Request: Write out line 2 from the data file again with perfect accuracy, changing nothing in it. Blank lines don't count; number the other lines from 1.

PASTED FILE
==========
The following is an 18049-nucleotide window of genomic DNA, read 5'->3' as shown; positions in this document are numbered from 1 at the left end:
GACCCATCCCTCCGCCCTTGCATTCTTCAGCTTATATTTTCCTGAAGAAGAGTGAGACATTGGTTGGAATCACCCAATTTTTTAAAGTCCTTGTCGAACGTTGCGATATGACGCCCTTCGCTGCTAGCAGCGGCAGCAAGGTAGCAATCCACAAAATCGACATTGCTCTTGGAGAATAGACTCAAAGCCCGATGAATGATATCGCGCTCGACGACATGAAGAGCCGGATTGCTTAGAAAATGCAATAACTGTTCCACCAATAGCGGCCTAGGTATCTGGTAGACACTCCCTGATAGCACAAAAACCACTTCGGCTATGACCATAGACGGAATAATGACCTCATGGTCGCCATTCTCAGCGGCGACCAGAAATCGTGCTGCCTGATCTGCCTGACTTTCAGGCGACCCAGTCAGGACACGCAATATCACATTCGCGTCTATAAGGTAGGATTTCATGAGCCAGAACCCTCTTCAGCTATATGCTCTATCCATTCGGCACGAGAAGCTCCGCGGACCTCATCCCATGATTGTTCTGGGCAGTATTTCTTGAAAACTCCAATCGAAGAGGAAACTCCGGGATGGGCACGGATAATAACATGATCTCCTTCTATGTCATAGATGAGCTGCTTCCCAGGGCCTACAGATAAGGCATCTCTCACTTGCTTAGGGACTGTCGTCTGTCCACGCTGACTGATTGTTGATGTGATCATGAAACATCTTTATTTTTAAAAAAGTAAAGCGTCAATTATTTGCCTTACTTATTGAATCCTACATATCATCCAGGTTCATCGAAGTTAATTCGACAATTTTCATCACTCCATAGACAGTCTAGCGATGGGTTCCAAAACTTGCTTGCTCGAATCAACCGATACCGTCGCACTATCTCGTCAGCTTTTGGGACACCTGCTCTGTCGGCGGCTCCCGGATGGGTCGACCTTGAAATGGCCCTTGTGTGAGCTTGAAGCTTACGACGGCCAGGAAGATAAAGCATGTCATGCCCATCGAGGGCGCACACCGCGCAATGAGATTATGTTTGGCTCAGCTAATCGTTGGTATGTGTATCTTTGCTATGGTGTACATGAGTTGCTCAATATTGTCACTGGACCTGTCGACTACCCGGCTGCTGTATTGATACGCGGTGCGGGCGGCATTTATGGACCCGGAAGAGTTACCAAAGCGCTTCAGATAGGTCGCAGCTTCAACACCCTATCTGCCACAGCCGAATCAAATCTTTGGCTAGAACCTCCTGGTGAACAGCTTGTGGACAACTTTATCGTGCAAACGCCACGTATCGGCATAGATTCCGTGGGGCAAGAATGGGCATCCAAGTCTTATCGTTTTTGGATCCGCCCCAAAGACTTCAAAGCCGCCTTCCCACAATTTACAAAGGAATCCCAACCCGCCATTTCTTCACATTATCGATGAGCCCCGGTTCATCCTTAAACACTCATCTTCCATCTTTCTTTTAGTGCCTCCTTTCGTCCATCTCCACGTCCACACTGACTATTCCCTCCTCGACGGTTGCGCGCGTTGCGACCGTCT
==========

GACCCATCCCTCCGCCCTTGCATTCTTCAGCTTATATTTTCCTGAAGAAGAGTGAGACATTGGTTGGAATCACCCAATTTTTTAAAGTCCTTGTCGAACGTTGCGATATGACGCCCTTCGCTGCTAGCAGCGGCAGCAAGGTAGCAATCCACAAAATCGACATTGCTCTTGGAGAATAGACTCAAAGCCCGATGAATGATATCGCGCTCGACGACATGAAGAGCCGGATTGCTTAGAAAATGCAATAACTGTTCCACCAATAGCGGCCTAGGTATCTGGTAGACACTCCCTGATAGCACAAAAACCACTTCGGCTATGACCATAGACGGAATAATGACCTCATGGTCGCCATTCTCAGCGGCGACCAGAAATCGTGCTGCCTGATCTGCCTGACTTTCAGGCGACCCAGTCAGGACACGCAATATCACATTCGCGTCTATAAGGTAGGATTTCATGAGCCAGAACCCTCTTCAGCTATATGCTCTATCCATTCGGCACGAGAAGCTCCGCGGACCTCATCCCATGATTGTTCTGGGCAGTATTTCTTGAAAACTCCAATCGAAGAGGAAACTCCGGGATGGGCACGGATAATAACATGATCTCCTTCTATGTCATAGATGAGCTGCTTCCCAGGGCCTACAGATAAGGCATCTCTCACTTGCTTAGGGACTGTCGTCTGTCCACGCTGACTGATTGTTGATGTGATCATGAAACATCTTTATTTTTAAAAAAGTAAAGCGTCAATTATTTGCCTTACTTATTGAATCCTACATATCATCCAGGTTCATCGAAGTTAATTCGACAATTTTCATCACTCCATAGACAGTCTAGCGATGGGTTCCAAAACTTGCTTGCTCGAATCAACCGATACCGTCGCACTATCTCGTCAGCTTTTGGGACACCTGCTCTGTCGGCGGCTCCCGGATGGGTCGACCTTGAAATGGCCCTTGTGTGAGCTTGAAGCTTACGACGGCCAGGAAGATAAAGCATGTCATGCCCATCGAGGGCGCACACCGCGCAATGAGATTATGTTTGGCTCAGCTAATCGTTGGTATGTGTATCTTTGCTATGGTGTACATGAGTTGCTCAATATTGTCACTGGACCTGTCGACTACCCGGCTGCTGTATTGATACGCGGTGCGGGCGGCATTTATGGACCCGGAAGAGTTACCAAAGCGCTTCAGATAGGTCGCAGCTTCAACACCCTATCTGCCACAGCCGAATCAAATCTTTGGCTAGAACCTCCTGGTGAACAGCTTGTGGACAACTTTATCGTGCAAACGCCACGTATCGGCATAGATTCCGTGGGGCAAGAATGGGCATCCAAGTCTTATCGTTTTTGGATCCGCCCCAAAGACTTCAAAGCCGCCTTCCCACAATTTACAAAGGAATCCCAACCCGCCATTTCTTCACATTATCGATGAGCCCCGGTTCATCCTTAAACACTCATCTTCCATCTTTCTTTTAGTGCCTCCTTTCGTCCATCTCCACGTCCACACTGACTATTCCCTCCTCGACGGTTGCGCGCGTTGCGACCGTCT